In its orchestration and inflammatory appeal, the current campaign shares similarities with Hindu revivalist projects in the 1920s in UP.
For U.R. Ananthamurthy, literature, at all times, was a satyagraha.
Getting out of the “Pak-centric mindset” would be in the best interest of India’s foreign policy, says an editorial in the Organiser.
Inscribed in the tragedy are rapacious systems of dominance.
As the pictures of the two young Dalit children, gangraped, murdered and hung from a tree in Badaun, circulate in the media, the despair and anger of the Dalits, women and children who are part of this spectacle of violence singes our everyday lives. The spectator-consumer of television and print media, however, is invited to participate in a familiar script, used each time an atrocity hits the media.
Our anger is directed at the language of the political class, which vacillates between sexist and statist responses. While one set of politicians defends rapists and rape cultures, the other set speaks of death penalty, stronger policing and awarding compensation.
We note a reluctance to acknowledge custodial rape as targeted caste atrocity, and gangrape as caste atrocity. The AIDWA fact-finding report tells us that the accused policemen have only been charged with abetting violence. There is a refusal to acknowledge that the rapacious bodies of police officers and their dominant caste bhai-bandhu targeted the bodies of Dalit children and produced a spectacle of terror for all Dalits to witness. This is how our children inherit caste — by watching mutely the lynched dead bodies of raped teenagers. To be a Dalit and working-class parent means never to recover from such a trauma. It means being told not to trust those police officials who act on behalf of the rapacious system of dominance.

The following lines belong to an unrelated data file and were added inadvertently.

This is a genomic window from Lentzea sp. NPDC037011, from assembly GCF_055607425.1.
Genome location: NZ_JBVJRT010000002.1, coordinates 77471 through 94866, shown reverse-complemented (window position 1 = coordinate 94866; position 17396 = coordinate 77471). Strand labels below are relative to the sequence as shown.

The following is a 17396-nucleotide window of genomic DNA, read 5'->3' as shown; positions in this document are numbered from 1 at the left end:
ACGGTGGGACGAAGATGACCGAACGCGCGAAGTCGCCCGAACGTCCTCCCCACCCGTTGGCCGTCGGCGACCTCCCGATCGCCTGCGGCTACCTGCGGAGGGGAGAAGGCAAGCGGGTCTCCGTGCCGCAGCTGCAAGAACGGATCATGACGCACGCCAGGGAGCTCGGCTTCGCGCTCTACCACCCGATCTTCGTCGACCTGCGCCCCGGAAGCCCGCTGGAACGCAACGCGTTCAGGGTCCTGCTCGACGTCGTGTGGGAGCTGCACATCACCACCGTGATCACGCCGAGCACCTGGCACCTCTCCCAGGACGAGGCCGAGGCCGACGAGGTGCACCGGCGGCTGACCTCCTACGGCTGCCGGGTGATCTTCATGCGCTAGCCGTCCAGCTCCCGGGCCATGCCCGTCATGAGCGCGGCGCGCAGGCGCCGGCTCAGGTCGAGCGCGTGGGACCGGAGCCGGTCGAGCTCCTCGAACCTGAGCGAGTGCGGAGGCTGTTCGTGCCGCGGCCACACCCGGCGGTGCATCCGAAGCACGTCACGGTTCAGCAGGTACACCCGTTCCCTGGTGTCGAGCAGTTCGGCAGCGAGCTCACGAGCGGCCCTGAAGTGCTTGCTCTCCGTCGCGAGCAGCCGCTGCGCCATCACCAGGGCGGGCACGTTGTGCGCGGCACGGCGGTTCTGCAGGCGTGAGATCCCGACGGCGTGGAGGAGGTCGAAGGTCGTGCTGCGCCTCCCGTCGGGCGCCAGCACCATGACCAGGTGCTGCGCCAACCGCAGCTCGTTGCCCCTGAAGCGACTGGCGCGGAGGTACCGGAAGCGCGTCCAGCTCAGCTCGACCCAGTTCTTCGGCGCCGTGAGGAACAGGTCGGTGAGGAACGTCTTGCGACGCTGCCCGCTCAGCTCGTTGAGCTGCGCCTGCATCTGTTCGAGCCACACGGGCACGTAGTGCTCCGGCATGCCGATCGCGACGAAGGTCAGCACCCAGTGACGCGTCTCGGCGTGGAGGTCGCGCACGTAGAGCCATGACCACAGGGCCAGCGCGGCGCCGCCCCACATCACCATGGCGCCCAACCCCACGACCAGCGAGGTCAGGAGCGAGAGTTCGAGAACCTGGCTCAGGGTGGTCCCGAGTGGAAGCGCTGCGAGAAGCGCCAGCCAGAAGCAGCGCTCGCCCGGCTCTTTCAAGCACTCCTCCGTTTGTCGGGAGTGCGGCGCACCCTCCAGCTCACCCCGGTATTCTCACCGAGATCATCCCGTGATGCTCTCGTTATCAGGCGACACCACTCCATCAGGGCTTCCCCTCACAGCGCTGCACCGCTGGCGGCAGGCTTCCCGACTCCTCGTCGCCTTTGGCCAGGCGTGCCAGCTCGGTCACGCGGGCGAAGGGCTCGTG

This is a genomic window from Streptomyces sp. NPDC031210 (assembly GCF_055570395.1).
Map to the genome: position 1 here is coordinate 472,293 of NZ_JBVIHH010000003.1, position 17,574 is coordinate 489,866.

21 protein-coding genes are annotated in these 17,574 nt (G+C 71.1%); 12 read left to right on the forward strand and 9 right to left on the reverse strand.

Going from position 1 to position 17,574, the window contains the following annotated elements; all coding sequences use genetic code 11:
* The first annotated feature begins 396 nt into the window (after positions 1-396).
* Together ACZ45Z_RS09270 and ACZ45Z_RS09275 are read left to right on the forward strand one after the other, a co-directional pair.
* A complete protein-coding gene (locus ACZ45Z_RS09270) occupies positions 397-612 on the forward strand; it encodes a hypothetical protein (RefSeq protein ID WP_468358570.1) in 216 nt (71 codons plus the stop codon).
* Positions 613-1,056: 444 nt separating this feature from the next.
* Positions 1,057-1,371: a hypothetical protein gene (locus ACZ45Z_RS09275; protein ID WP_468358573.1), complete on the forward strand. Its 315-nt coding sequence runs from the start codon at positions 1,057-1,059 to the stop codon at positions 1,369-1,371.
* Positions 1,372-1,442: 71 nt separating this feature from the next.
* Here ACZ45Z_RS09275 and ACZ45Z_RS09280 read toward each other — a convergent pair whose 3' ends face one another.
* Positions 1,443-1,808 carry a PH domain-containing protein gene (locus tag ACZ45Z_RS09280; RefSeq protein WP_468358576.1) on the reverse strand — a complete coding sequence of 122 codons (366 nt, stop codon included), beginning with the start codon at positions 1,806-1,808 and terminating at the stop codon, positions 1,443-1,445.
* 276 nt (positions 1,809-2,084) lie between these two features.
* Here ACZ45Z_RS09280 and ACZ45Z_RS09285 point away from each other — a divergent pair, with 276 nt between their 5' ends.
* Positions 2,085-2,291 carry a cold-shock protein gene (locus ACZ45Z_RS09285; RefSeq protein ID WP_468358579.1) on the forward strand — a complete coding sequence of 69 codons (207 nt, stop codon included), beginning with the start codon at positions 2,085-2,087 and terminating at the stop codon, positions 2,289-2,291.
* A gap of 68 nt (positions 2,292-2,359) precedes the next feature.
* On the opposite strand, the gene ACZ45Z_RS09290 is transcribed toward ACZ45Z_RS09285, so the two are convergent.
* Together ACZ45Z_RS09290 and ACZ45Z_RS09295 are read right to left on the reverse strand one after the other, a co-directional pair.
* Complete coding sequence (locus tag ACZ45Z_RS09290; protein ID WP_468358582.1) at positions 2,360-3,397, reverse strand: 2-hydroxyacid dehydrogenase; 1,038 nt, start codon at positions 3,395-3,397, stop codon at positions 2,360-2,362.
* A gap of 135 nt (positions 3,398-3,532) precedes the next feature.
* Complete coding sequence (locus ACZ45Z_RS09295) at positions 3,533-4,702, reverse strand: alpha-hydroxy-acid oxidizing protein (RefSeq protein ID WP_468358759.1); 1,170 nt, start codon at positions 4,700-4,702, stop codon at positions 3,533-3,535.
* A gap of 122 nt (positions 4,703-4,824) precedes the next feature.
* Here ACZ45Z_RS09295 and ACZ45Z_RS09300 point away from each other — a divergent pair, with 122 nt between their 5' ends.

Custodial rape as a specific form of rapacious state violence was named as a crime in 1983, in the aftermath of the Mathura rape agitation. Yet media debates fail to inform their anguished spectators that custodial rape rarely results in conviction, if the survivor lives to testify. The criminalisation of custodial rape has failed to challenge that culture of policing which is based on the premise that state power gives men a licence to rape with impunity and immunity. This culture is entrenched by the political class, which uses the police to shield rapists for the sake of competitive politics, gaining political power or deploying rape as a tool of terror. The use of and support to policemen, as perpetrators of sexual violence and torture, is the outcome of a series of systemic and systematised political arrangements.
First, policing is embedded in local contexts of dominance, where the dominant group stakes a claim on the monopoly over the use or abuse of law. When women, Dalits, tribals or other minorities try to challenge this monopoly over the use (or abuse) of the law, they are “taught a lesson” — be it in Khairlanji in Maharashtra or the courts of Tis Hazari in Delhi.
Second, sexual violence is a routine technique of terror. In other words, rape is continued…